Now, there’s nothing terribly wrong with this. But firstly, the limited potential demand means this is better left to market forces — just like how Premium 722 was brought back to replace the since-withdrawn Service 971. They also can’t fully be relied on — if you can’t drive a car there, you can’t drive a bus there. As we saw during F1, there were no temporary bus priority measures or anything of the sort during the road closures.

But the mindsets behind car replacement buses and a resulting insistent on direct travel mean that it becomes difficult for us to make the most out of our rail transport investments or to create frequent bus networks and improve bus operations. Again like in F1, where the MRT and connecting passageways could have brought people to Marina Square, if one does not already get themselves in the mindset, one won’t go there using those passageways either. No car and no car replacement bus = no visit.

Policymakers should find other ways of shaking this mindset, instead of punitive across-the-board fare increases that hit everyone equally hard. They are right when they say there’s a big difference in travel experience between the man willing to stand in a crowded MRT train and change twice, and the man who takes a direct double decker bus just because he can get a seat. That should be quantified as a cost as well.

To each according to his need

One of the contributing factors to the increase comes from what the PTC claims is a 117% increase in energy prices. Let’s unpack this, beginning with some charts. It’s useful to note our local electricity mix as well, where we use LNG to produce a significant proportion of our electricity needs. LNG prices are also going up due to the abhorrent war in Ukraine and other nations needing to find other sources to meet their energy needs, so it’s not just fossil fuels.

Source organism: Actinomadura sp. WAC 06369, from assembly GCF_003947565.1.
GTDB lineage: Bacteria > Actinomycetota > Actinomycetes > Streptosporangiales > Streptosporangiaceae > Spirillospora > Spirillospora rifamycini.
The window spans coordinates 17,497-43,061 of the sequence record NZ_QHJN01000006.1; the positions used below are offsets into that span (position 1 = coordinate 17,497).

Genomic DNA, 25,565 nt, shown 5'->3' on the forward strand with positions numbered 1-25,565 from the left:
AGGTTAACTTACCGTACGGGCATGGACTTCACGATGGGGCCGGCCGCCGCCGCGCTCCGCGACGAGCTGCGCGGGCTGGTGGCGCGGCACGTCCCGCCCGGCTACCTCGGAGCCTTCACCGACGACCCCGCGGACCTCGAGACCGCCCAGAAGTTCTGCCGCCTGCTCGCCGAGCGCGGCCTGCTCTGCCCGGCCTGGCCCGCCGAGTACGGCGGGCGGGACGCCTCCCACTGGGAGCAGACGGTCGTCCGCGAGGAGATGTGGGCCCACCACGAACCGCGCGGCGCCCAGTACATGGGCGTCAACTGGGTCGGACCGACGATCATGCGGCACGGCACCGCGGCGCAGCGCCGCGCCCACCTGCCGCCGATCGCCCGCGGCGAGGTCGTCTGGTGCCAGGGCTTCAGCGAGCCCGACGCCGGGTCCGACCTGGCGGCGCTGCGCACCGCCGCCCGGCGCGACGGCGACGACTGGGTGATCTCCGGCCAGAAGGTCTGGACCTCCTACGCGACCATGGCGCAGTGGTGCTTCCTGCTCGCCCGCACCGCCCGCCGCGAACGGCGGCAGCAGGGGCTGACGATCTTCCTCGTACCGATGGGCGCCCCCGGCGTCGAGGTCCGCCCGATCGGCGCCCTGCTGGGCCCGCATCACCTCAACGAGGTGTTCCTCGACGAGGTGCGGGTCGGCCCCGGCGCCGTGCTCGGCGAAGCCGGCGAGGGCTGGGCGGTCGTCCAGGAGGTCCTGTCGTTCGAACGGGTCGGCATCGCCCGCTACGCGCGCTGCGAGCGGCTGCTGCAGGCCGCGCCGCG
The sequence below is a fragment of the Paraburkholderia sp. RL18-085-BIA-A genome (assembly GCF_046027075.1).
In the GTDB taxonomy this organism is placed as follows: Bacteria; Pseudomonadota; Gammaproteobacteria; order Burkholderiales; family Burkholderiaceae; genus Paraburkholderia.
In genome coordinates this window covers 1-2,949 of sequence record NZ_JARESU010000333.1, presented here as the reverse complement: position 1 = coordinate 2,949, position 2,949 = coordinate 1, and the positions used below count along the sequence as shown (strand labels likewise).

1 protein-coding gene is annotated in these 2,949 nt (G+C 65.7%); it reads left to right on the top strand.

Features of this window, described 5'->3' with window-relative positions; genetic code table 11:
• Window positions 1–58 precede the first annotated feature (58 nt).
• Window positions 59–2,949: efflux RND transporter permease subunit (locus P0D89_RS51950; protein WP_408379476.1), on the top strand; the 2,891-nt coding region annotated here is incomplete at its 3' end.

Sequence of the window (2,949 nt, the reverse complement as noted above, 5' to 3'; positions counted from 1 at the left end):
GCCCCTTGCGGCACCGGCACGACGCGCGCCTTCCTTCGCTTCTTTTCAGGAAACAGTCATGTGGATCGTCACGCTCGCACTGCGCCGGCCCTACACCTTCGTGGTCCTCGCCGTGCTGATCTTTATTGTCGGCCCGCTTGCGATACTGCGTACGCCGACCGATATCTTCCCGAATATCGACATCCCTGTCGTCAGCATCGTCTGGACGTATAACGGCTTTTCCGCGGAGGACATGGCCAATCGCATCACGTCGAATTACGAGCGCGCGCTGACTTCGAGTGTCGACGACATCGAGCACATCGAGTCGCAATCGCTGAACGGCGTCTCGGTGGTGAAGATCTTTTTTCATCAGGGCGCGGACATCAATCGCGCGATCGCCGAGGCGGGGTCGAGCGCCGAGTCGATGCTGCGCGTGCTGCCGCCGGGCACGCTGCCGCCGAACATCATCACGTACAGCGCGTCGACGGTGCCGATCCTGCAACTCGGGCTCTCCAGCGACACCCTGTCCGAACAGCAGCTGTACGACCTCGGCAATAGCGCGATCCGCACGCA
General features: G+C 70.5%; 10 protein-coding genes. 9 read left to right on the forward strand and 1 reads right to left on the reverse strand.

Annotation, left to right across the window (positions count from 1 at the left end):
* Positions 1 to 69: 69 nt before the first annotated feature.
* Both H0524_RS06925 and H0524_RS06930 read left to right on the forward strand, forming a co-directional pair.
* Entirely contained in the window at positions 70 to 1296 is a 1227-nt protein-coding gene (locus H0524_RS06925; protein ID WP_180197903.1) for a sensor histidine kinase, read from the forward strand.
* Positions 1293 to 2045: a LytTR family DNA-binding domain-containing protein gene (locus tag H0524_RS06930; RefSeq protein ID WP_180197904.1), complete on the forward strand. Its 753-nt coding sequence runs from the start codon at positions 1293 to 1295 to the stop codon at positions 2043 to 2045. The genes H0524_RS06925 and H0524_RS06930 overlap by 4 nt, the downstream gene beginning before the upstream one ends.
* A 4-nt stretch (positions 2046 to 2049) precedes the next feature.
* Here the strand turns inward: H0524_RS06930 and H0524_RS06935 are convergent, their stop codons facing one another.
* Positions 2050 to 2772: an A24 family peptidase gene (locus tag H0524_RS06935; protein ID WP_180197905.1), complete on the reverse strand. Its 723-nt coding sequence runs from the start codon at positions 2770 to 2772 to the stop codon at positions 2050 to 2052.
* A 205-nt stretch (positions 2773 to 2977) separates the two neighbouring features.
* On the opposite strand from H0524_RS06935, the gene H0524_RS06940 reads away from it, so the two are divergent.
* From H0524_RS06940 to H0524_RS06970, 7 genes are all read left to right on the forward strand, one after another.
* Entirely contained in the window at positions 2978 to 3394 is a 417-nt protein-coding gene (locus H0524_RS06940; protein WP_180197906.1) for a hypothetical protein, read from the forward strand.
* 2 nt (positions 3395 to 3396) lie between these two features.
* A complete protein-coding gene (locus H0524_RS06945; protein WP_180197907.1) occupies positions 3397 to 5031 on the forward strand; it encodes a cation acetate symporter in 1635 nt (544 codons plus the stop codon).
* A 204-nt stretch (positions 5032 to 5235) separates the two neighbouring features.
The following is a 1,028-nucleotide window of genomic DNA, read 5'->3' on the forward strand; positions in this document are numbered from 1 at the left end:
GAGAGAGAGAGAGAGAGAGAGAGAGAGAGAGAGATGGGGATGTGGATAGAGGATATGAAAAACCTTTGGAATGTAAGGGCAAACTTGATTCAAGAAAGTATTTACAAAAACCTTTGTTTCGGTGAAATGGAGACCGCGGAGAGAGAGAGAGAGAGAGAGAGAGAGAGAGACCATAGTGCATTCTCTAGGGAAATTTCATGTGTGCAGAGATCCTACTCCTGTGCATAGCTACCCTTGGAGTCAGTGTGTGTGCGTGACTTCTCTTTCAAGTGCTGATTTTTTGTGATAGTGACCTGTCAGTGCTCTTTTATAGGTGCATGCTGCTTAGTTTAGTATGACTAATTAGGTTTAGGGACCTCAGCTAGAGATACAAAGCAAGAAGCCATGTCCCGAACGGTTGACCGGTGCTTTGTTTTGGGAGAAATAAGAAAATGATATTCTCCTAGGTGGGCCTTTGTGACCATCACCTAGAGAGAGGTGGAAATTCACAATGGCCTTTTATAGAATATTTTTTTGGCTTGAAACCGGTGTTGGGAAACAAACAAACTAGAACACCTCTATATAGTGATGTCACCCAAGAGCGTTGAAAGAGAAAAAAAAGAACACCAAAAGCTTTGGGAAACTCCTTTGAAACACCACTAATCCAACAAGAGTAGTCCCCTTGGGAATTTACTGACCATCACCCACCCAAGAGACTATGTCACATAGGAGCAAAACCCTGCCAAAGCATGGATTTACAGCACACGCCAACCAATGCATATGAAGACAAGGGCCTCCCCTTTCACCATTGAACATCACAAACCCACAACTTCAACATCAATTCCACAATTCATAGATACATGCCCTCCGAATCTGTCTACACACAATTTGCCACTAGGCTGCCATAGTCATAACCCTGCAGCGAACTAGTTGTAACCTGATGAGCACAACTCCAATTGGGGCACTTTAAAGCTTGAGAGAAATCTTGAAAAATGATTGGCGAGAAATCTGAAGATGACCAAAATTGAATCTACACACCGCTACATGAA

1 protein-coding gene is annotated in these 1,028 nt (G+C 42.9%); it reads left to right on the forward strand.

source CNA

I’m sure public transport operators get to negotiate much more favorable rates than what the public pays, with bulk purchases and their own onsite fuel storage, vehicle refuelling facilities, and high-efficiency high-voltage power intakes, but I’d be surprised if what they pay doesn’t generally track along with the public rates. So using the public rates should be a good proxy, even if it only seems like 70–80% compared to 117%.

This has two lessons for us. The first is that the increase in electricity prices has fortunately not yet outpaced the increase in diesel prices by too much. It also helps that the amount of land used by public transport facilities make it quite easy to implement things like solar panels to generate some of their own power needs.